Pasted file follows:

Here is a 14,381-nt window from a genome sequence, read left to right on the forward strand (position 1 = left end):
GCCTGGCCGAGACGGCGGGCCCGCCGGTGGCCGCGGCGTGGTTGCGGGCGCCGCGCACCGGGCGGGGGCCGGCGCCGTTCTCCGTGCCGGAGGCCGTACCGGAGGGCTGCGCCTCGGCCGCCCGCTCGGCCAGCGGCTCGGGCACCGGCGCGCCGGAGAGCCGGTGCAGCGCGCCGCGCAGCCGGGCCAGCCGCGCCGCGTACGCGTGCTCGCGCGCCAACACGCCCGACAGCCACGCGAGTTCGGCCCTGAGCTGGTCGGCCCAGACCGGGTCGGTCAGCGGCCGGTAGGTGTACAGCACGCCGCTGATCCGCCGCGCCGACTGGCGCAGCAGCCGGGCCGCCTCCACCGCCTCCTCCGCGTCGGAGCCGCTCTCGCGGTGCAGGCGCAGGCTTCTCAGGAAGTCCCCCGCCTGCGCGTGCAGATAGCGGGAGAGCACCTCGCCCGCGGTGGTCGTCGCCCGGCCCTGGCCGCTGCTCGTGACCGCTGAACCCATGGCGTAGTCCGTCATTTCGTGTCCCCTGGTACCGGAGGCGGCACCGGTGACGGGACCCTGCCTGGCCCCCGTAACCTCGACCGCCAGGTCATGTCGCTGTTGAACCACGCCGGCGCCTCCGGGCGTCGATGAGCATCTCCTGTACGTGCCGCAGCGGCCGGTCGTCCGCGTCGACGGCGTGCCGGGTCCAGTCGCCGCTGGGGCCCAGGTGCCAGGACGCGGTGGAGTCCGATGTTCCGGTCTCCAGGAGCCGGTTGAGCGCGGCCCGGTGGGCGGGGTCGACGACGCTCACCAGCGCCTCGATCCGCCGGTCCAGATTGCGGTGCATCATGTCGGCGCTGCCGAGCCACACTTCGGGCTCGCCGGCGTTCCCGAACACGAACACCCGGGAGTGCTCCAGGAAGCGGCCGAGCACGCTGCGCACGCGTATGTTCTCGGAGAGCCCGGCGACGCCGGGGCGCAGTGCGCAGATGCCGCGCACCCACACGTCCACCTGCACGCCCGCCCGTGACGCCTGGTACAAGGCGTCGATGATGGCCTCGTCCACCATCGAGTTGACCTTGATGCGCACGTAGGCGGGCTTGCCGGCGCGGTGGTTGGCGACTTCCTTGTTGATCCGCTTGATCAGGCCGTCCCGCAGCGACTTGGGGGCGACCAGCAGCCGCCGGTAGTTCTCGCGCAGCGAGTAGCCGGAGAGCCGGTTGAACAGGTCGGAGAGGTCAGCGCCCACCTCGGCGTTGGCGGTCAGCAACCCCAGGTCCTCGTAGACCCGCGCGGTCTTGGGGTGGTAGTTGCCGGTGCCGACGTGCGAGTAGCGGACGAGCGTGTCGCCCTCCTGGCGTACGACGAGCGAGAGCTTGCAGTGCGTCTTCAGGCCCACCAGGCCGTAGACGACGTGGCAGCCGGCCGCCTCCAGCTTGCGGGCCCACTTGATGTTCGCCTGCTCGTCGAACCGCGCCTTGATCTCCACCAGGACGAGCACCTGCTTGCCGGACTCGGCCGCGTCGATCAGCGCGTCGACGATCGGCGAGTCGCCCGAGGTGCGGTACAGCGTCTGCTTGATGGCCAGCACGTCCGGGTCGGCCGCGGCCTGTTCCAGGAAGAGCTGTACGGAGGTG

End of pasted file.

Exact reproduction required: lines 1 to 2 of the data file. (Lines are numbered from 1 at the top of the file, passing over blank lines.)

Here is a 14,381-nt window from a genome sequence, read left to right on the forward strand (position 1 = left end):
GCCTGGCCGAGACGGCGGGCCCGCCGGTGGCCGCGGCGTGGTTGCGGGCGCCGCGCACCGGGCGGGGGCCGGCGCCGTTCTCCGTGCCGGAGGCCGTACCGGAGGGCTGCGCCTCGGCCGCCCGCTCGGCCAGCGGCTCGGGCACCGGCGCGCCGGAGAGCCGGTGCAGCGCGCCGCGCAGCCGGGCCAGCCGCGCCGCGTACGCGTGCTCGCGCGCCAACACGCCCGACAGCCACGCGAGTTCGGCCCTGAGCTGGTCGGCCCAGACCGGGTCGGTCAGCGGCCGGTAGGTGTACAGCACGCCGCTGATCCGCCGCGCCGACTGGCGCAGCAGCCGGGCCGCCTCCACCGCCTCCTCCGCGTCGGAGCCGCTCTCGCGGTGCAGGCGCAGGCTTCTCAGGAAGTCCCCCGCCTGCGCGTGCAGATAGCGGGAGAGCACCTCGCCCGCGGTGGTCGTCGCCCGGCCCTGGCCGCTGCTCGTGACCGCTGAACCCATGGCGTAGTCCGTCATTTCGTGTCCCCTGGTACCGGAGGCGGCACCGGTGACGGGACCCTGCCTGGCCCCCGTAACCTCGACCGCCAGGTCATGTCGCTGTTGAACCACGCCGGCGCCTCCGGGCGTCGATGAGCATCTCCTGTACGTGCCGCAGCGGCCGGTCGTCCGCGTCGACGGCGTGCCGGGTCCAGTCGCCGCTGGGGCCCAGGTGCCAGGACGCGGTGGAGTCCGATGTTCCGGTCTCCAGGAGCCGGTTGAGCGCGGCCCGGTGGGCGGGGTCGACGACGCTCACCAGCGCCTCGATCCGCCGGTCCAGATTGCGGTGCATCATGTCGGCGCTGCCGAGCCACACTTCGGGCTCGCCGGCGTTCCCGAACACGAACACCCGGGAGTGCTCCAGGAAGCGGCCGAGCACGCTGCGCACGCGTATGTTCTCGGAGAGCCCGGCGACGCCGGGGCGCAGTGCGCAGATGCCGCGCACCCACACGTCCACCTGCACGCCCGCCCGTGACGCCTGGTACAAGGCGTCGATGATGGCCTCGTCCACCATCGAGTTGACCTTGATGCGCACGTAGGCGGGCTTGCCGGCGCGGTGGTTGGCGACTTCCTTGTTGATCCGCTTGATCAGGCCGTCCCGCAGCGACTTGGGGGCGACCAGCAGCCGCCGGTAGTTCTCGCGCAGCGAGTAGCCGGAGAGCCGGTTGAACAGGTCGGAGAGGTCAGCGCCCACCTCGGCGTTGGCGGTCAGCAACCCCAGGTCCTCGTAGACCCGCGCGGTCTTGGGGTGGTAGTTGCCGGTGCCGACGTGCGAGTAGCGGACGAGCGTGTCGCCCTCCTGGCGTACGACGAGCGAGAGCTTGCAGTGCGTCTTCAGGCCCACCAGGCCGTAGACGACGTGGCAGCCGGCCGCCTCCAGCTTGCGGGCCCACTTGATGTTCGCCTGCTCGTCGAACCGCGCCTTGATCTCCACCAGGACGAGCACCTGCTTGCCGGACTCGGCCGCGTCGATCAGCGCGTCGACGATCGGCGAGTCGCCCGAGGTGCGGTACAGCGTCTGCTTGATGGCCAGCACGTCCGGGTCGGCCGCGGCCTGTTCCAGGAAGAGCTGTACGGAGGTG